I’ll fully admit I’ve been irresponsible with the money I was bequeathed by the person who meant the most to me in this world. Then again, all of these OLEDs have brought me genuine happiness. None more so than the LG G3. Although I’d obviously trade every OLED TV I’ve ever owned, and every other physical possession for that matter, for just another hour with my old man.
Do the bright thing
Focusing back on less heavy matters, while doing my prep work for this feature, I took 46 comparison shots of the LG G3 vs the LG C2, which was quite the challenge seeing as I have an 18-month-old husky who kept freaking out when he saw his reflection in the latter. Thankfully, thanks to new anti-reflective coating, the G3 isn’t anywhere near the giant mirror the C2 can become in a sun-filled room.
Taking so many photos on my iPhone 14 Pro obviously sounds like obsessive overkill, but it’s been a genuine joy in seeing just how much brighter the G3 is than the older model in pretty much every viewing scenario I’ve thrown at both TVs.
While it might not be super apparent in the various photos dotted across this feature, in the real-world viewing scenarios, the LG G3 OLED knocks the stuffing out of the C2 when it comes to brightness. I primarily pitted the two TVs against each other by firing up some of the best PS5 games, then a barrage of the best Disney Plus movies and shows. The G3 was the clear winner 90% of the time.
There’s just an instantly appreciable pop with LG’s first MLA screen, and all of its billions of tiny convex lenses. During my testing, the G3 outshone my C2 in every department. When you mix the infinite black levels OLED is historically famed for with such LED-aping brightness, the results are astounding.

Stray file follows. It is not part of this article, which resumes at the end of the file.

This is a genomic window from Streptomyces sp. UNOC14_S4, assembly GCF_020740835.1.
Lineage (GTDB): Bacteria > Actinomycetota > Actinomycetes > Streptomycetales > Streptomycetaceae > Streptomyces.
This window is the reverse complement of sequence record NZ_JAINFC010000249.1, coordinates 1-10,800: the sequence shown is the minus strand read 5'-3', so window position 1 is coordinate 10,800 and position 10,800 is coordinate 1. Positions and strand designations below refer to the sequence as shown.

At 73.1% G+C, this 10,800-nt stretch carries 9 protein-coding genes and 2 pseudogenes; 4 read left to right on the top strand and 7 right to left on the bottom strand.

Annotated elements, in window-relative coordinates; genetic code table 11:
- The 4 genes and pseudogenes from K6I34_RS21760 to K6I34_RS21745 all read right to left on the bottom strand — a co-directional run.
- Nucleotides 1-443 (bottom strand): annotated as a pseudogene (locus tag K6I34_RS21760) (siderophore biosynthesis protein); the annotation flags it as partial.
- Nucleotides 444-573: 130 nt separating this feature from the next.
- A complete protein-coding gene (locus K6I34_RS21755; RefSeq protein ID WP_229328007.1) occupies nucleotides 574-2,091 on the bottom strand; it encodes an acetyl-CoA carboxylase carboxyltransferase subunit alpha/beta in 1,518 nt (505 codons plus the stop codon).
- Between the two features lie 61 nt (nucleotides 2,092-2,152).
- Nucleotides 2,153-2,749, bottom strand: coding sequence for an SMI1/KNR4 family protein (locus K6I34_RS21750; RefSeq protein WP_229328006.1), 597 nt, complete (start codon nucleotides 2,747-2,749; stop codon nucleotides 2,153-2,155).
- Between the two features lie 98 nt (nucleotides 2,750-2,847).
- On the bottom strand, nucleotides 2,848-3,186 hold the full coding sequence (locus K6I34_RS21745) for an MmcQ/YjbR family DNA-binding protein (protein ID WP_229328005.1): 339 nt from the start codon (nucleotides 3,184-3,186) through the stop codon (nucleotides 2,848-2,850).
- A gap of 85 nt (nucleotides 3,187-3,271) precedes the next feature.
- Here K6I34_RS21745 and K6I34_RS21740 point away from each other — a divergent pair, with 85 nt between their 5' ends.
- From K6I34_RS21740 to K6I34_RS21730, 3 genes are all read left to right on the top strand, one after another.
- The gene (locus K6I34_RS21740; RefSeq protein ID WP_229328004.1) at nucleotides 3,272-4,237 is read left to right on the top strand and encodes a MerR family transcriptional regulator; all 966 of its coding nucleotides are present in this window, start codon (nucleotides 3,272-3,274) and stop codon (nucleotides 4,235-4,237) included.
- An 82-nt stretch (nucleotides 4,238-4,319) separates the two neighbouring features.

Whether squinting as the sun grazing the rooftops of Cyberpunk 2077’s futuristic skyscrapers or being enthralled by Thanos absurdly bright purple hide in Avengers: Infinity War, freeze frame side-by-side comparisons between the two LG sets leaves the C2 looking almost dim by in every face-off.
The future of OLED is here
More recent output, like Star Wars spin-off series Ahsoka, Avatar: The Way of Water and Disney’s recent live-action The Little Mermaid adaptation make the LG G3 OLED absolutely sing. Whether it’s the Jedi outcast’s glistening orange visage or the pristine waters of Ariel’s aquatic kingdom, the company’s premium 2023 TV is often astoundingly vivid.
Such is the boost in contrast thanks to the aforementioned anti-reflective coating and hugely upped HDR levels, the perceived real-world brightness boost is transformative compared to LG’s older C2.
Don’t get me wrong, I’m going to be paying for the privilege of upgrading to a TV that currently costs $3,999 / £4,300 (thank you very much, rip-off Britain) for a long time. And if you’re squinting at these comparison shots and struggling to tell the difference because they’re both, at heart, still sensational OLED televisions, I don’t blame you.
My card statements are going to be mega spicy for the foreseeable, no doubt. Yet after such a short yet transformative experience basking in the blistering glow of the LG G3 OLED, I don’t harbor a single regret.
Well, aside from the massive credit card debt.